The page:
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  • Colostomy


    A colostomy is an opening (stoma) in the large intestine (colon), or the surgical procedure that creates one. The opening is formed by drawing the healthy end of the colon through an incision in the anterior abdominal wall and suturing it into place. This opening, often in conjunction with an attached stoma appliance, provides an alternative channel for feces to leave the body. Thus if the natural anus is not available for that job (for example, in cases where it has been removed in the fight against colorectal cancer or ulcerative colitis), an artificial anus takes over. It may be reversible or irreversible, depending on the circumstances.

  • Enterostomy


    An enterostomy (entero- + -stomy; ) is either (1) a surgical procedure to create a durable opening (called a stoma) through the abdominal wall into an intestine (small intestine or large intestine) or (2) the stoma thus created. The various types of enterostomy are named according to which intestinal segment is involved; they follow in digestive order: Enterostomy type Intestinal segment Notes duodenostomy duodenum   jejunostomy jejunum   ileostomy ileum   cecostomy cecum   appendicostomy appendix Malone antegrade continence enema colostomy colon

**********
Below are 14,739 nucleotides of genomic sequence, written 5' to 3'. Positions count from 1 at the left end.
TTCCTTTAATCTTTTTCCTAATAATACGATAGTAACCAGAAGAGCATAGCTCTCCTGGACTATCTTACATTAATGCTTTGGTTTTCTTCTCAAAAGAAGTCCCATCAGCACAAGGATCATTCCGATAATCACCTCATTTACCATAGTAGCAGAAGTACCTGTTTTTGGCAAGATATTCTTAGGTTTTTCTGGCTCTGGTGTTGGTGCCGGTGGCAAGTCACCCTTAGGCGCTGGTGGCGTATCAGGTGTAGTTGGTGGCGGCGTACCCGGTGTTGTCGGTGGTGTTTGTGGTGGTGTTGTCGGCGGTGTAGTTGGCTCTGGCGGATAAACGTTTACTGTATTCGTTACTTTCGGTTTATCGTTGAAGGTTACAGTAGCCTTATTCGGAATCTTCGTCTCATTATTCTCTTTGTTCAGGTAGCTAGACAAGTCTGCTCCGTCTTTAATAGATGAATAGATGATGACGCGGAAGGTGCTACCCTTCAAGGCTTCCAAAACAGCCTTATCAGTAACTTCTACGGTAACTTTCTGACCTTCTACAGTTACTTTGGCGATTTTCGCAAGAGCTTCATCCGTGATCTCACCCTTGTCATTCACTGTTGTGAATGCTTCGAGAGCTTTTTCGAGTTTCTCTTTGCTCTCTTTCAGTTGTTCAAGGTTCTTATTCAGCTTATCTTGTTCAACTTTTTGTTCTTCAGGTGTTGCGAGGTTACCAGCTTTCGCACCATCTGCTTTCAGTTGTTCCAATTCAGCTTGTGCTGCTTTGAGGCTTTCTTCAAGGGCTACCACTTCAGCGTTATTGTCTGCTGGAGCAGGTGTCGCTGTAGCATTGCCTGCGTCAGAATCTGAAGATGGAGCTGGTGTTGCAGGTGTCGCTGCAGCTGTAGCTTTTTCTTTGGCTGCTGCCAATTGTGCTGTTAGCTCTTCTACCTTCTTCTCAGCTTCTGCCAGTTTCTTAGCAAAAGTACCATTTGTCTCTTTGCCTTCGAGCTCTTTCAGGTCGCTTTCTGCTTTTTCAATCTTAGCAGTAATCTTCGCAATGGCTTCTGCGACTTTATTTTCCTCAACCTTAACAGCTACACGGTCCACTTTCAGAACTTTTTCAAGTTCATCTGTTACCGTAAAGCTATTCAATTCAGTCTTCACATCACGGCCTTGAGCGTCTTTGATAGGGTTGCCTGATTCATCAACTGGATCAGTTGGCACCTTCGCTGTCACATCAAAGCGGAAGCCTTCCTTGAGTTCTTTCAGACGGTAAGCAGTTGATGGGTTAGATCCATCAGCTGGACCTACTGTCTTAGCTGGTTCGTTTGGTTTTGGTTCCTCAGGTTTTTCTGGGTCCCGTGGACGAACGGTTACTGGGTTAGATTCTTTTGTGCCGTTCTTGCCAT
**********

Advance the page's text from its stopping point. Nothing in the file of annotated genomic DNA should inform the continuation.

• Ileostomy


    Ileostomy is a stoma (surgical opening) constructed by bringing the end or loop of small intestine (the ileum) out onto the surface of the skin, or the surgical procedure which creates this opening. Intestinal waste passes out of the ileostomy and is collected in an artificial external pouching system which is adhered to the skin. Ileostomies are usually sited above the groin on the right hand side of the abdomen.

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